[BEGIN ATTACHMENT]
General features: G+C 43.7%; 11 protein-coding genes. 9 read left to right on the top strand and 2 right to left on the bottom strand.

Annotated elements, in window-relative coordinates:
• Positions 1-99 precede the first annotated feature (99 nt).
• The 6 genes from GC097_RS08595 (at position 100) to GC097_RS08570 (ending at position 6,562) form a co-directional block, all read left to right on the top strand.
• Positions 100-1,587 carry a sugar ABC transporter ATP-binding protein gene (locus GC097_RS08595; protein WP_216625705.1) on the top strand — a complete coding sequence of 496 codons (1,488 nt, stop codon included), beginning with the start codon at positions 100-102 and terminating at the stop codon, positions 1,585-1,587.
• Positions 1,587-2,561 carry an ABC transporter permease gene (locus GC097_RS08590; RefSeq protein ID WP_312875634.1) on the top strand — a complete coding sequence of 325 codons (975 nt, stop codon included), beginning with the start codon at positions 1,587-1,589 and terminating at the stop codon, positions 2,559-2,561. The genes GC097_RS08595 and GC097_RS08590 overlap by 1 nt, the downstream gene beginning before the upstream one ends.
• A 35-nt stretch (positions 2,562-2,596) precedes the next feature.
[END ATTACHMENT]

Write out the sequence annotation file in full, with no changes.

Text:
General features: G+C 43.7%; 11 protein-coding genes. 9 read left to right on the top strand and 2 right to left on the bottom strand.

Annotated elements, in window-relative coordinates:
• Positions 1-99 precede the first annotated feature (99 nt).
• The 6 genes from GC097_RS08595 (at position 100) to GC097_RS08570 (ending at position 6,562) form a co-directional block, all read left to right on the top strand.
• Positions 100-1,587 carry a sugar ABC transporter ATP-binding protein gene (locus GC097_RS08595; protein WP_216625705.1) on the top strand — a complete coding sequence of 496 codons (1,488 nt, stop codon included), beginning with the start codon at positions 100-102 and terminating at the stop codon, positions 1,585-1,587.
• Positions 1,587-2,561 carry an ABC transporter permease gene (locus GC097_RS08590; RefSeq protein ID WP_312875634.1) on the top strand — a complete coding sequence of 325 codons (975 nt, stop codon included), beginning with the start codon at positions 1,587-1,589 and terminating at the stop codon, positions 2,559-2,561. The genes GC097_RS08595 and GC097_RS08590 overlap by 1 nt, the downstream gene beginning before the upstream one ends.
• A 35-nt stretch (positions 2,562-2,596) precedes the next feature.